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Tim Kaine Wants Even More Syrian Refugees: ‘Yes We Can’

Republican Gov. Mike Pence and Democratic Sen. Tim Kaine offered voters two distinctly different choices on the issue of Syrian refugees, at the Oct. 4 vice-presidential debate.

Pence, Republican nominee Donald Trump’s running mate, told voters the GOP ticket wants to suspend acceptance of the Syrian refugees.

Kaine, Democratic nominee Hillary Clinton’s running mate, said he and the former Secretary of State want to accelerate  the Syrian refugee program, a position he has held since May 2015. Back then, he was one of fourteen U.S. Senators, dubbed by critics the “Jihad Caucus,” who called for an increase in the number of Syrian refugees resettled in the United States to 65,000 annually. It’s a position Clinton herself has supported since September 2015.

In Fiscal Year 2016, the Obama administration resettled over 12,500 Syrian refugees in the United States, a dramatic contrast to the 2,300 who resettled in all four previous fiscal years.

“Donald Trump and I are committed to suspending the Syrian refugee program and programs and immigration from areas of the world that have been compromised by terrorism.” Pence said.

“Donald Trump has called for extreme vetting, so we don’t bring people in to the United States who are hostile to our Bill of Rights freedoms, who are hostile to the American way of life,” he stated. “Hillary Clinton and Tim Kaine want to increase the Syrian refugee program by 500 [per cent],” Pence added.

Kaine, Democrat nominee Hillary Clinton’s running mate, offered a different choice on Syrian refugees. “We have different views on refugee issues and on immigration,” Kaine said.

“Hillary and I will do immigration enforcement and we’ll vet refugees based on whether they’re dangerous or not. These guys say all Mexicans are bad,” Kaine said.

“And with respect to refugees, we want to keep people out if they’re dangerous. Donald Trump said keep them out if they’re Muslim. Mike Pence put together a program that said keep them out if they’re from Syria,” Kaine added.

According to the new Breitbart/Gravis poll released on Wednesday, voters overwhelmingly agree with Trump and Pence on the Syrian refugees issue.

In the  national poll of 1,690 registered  voters conducted on October 3, sixty-two percent oppose increasing Syrian refugees, while 54 percent said they do not believe the claim by President Barack Obama that Syrian refugees have been subjected to the most rigorous security vetting.

The Obama administration wants to increase the number of refugees coming into the United States by 29 percent next year to 110,000, up from 85,000 this year. Do you approve or disapprove of this increase?

Approve: 30%
Disapprove 60%
Unsure: 10%

Hillary Clinton’s supporters at the Refugee Council want to increase the number of refugees coming into the United States in 2017 even more, to 200,000, and Hillary wants to increase the number of Syrian refugees in that total from 10,000 in 2016 to 65,000 in 2017. Do you approve or disapprove of this increase?

Approve: 26%
Disapprove: 62%
Unsure: 12%

Do you believe that Syrian refugees arriving in the United States have been subjected to the most rigorous security vetting, as the Obama Administration claims?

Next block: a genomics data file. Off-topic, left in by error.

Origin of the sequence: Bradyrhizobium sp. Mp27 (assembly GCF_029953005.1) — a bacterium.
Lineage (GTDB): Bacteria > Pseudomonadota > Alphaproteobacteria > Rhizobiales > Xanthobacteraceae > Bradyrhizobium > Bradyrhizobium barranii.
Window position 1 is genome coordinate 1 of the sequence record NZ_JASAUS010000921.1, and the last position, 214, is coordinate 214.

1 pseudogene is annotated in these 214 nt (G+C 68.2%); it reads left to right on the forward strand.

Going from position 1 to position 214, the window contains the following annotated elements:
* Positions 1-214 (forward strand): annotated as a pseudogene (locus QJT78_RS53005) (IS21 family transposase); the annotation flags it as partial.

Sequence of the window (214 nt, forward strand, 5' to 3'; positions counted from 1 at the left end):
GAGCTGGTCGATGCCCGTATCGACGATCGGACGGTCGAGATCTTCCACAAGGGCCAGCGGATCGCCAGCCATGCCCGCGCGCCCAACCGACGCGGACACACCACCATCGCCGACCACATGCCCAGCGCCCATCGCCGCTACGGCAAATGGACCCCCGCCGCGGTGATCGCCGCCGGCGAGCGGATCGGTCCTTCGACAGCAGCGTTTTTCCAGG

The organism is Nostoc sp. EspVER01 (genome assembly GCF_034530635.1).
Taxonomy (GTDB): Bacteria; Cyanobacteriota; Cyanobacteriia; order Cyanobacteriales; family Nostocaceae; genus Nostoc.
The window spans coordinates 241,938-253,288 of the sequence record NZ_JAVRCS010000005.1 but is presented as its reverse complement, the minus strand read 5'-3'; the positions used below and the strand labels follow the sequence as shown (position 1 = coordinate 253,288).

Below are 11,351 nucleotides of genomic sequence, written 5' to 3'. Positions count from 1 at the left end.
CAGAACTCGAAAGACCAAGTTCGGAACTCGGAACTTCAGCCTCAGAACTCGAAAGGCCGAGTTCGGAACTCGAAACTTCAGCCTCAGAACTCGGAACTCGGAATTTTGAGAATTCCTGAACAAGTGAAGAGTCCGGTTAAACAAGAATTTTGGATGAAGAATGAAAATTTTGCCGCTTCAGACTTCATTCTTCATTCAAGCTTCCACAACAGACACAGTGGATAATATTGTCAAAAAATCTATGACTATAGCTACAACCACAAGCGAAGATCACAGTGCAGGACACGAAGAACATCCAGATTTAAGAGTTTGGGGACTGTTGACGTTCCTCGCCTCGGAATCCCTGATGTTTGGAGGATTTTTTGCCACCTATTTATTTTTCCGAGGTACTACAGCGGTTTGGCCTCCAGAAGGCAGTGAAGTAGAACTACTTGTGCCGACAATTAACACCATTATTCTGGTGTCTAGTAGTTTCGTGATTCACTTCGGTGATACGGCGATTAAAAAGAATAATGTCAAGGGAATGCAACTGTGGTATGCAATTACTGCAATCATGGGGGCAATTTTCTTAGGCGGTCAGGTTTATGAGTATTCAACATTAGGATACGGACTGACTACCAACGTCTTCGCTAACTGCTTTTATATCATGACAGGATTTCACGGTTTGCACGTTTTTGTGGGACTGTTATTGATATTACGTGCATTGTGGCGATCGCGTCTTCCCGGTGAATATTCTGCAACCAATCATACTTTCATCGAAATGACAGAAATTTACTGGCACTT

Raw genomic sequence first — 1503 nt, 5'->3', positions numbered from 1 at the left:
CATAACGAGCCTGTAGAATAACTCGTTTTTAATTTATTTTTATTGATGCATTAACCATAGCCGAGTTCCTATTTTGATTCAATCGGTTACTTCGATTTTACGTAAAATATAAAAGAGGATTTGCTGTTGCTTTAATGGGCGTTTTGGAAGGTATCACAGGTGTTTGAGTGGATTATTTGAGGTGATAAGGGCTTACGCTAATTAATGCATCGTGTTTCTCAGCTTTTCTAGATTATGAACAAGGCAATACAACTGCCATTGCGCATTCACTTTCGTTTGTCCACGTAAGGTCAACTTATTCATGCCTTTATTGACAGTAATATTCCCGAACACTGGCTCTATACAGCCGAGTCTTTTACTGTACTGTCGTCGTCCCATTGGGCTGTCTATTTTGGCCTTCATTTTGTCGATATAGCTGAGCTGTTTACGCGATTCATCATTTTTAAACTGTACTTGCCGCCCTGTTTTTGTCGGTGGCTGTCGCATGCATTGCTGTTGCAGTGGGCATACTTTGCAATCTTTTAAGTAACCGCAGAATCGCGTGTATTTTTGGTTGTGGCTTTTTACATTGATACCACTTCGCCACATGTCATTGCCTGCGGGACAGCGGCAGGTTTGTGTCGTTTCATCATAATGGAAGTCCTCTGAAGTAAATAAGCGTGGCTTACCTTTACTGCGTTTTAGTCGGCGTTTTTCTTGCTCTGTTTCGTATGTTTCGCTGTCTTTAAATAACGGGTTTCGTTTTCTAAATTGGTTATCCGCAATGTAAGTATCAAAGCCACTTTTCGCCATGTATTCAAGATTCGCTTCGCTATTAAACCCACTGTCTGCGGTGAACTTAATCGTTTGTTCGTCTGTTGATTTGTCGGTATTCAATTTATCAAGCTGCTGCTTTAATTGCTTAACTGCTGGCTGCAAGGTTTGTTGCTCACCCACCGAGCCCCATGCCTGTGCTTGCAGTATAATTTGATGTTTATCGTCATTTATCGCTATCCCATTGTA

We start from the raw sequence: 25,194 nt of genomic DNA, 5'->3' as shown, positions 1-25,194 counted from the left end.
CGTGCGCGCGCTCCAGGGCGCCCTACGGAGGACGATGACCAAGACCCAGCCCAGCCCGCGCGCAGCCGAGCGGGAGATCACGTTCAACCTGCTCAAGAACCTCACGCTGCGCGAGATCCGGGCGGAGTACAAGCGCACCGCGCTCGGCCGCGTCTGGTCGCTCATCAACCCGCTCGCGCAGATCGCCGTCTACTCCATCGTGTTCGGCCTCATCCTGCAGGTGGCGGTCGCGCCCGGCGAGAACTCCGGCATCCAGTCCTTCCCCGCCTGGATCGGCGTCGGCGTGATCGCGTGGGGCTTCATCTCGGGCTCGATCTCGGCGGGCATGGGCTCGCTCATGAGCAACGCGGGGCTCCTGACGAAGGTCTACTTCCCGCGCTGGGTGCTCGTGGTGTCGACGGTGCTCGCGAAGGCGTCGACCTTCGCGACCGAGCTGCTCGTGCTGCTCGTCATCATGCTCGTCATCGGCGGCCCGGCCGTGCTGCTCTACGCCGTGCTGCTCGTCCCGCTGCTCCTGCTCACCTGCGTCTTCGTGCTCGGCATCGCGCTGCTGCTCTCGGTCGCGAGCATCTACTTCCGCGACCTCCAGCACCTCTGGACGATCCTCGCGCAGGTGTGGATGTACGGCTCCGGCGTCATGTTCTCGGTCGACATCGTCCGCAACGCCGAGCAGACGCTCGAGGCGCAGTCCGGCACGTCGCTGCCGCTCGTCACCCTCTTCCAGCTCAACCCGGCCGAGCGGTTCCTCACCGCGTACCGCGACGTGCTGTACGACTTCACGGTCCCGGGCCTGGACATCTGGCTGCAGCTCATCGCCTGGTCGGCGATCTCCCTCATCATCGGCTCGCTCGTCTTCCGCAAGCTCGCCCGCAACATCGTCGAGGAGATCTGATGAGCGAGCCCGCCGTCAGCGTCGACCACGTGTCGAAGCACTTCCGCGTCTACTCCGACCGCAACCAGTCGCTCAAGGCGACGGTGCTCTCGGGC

Approve: 33%
Disapprove: 54%
Unsure: 13%

Kaine attempted to score points by citing a recent court decision that rejected Indiana’s plan to stop Syrian refugees, but that effort backfired when Pence offered a compelling rebuttal. “And yesterday an Appellate Court with three Republican judges struck down the Pence plan and said it was discriminatory,” Kaine said.

“Those judges said this was because there wasn’t any evidence . . . yet . . . that ISIS had infiltrated the United States,” Pence hit back. “Well, Germany just arrested three Syrian refugees who were connected to ISIS….,” Pence continued, before Kaine interrupted him, one of the seventy times he did so during the evening.

“But they told you there’s a right way and a wrong way to do it,” Kaine said.

“Well look, if you’re going to be critical of me on that, that’s fair game,” Pence responded. “But look, I will tell you after two Syrian refugees were involved in the attack in Paris that is called Paris’s 9-11, as governor of the state of Indiana, I have no higher priority than the safety and security of the people of my state,” Pence responded.

“As Vice President of the United States, we’re going to put the safety and security of the people of the United States first,” he added.

Kaine disagreed with Pence. “But let’s be clear. Hillary and I will do immigration enforcement, and we’ll vet refugees based on whether they’re dangerous or not, we won’t do it based on discriminating against you for the country you come from or the religion you have,” he said.

“That is completely antithetical to the Jeffersonian values of equality,” he insisted.

“The director of the FBI said, the [head] of Homeland Security said we can’t know who these people are, coming from [Syria]…,” Pence began, before Kaine interrupted him again.

“Yes, we can. If we don’t know who they are, we don’t let them in,” Kaine said.

Pence returned to his theme.

“The director of the FBI and Homeland Security said we can’t know for certain … You’ve got to err on the side of the safety and security of the American people,” he told Kaine.

“By trashing all Syrians, by trashing all Muslims?” Kaine asked.

The message disciplined Pence drove home his point in response. “We’re going to put the safety and security of the American people first,” he concluded.

 

 

 

 

 

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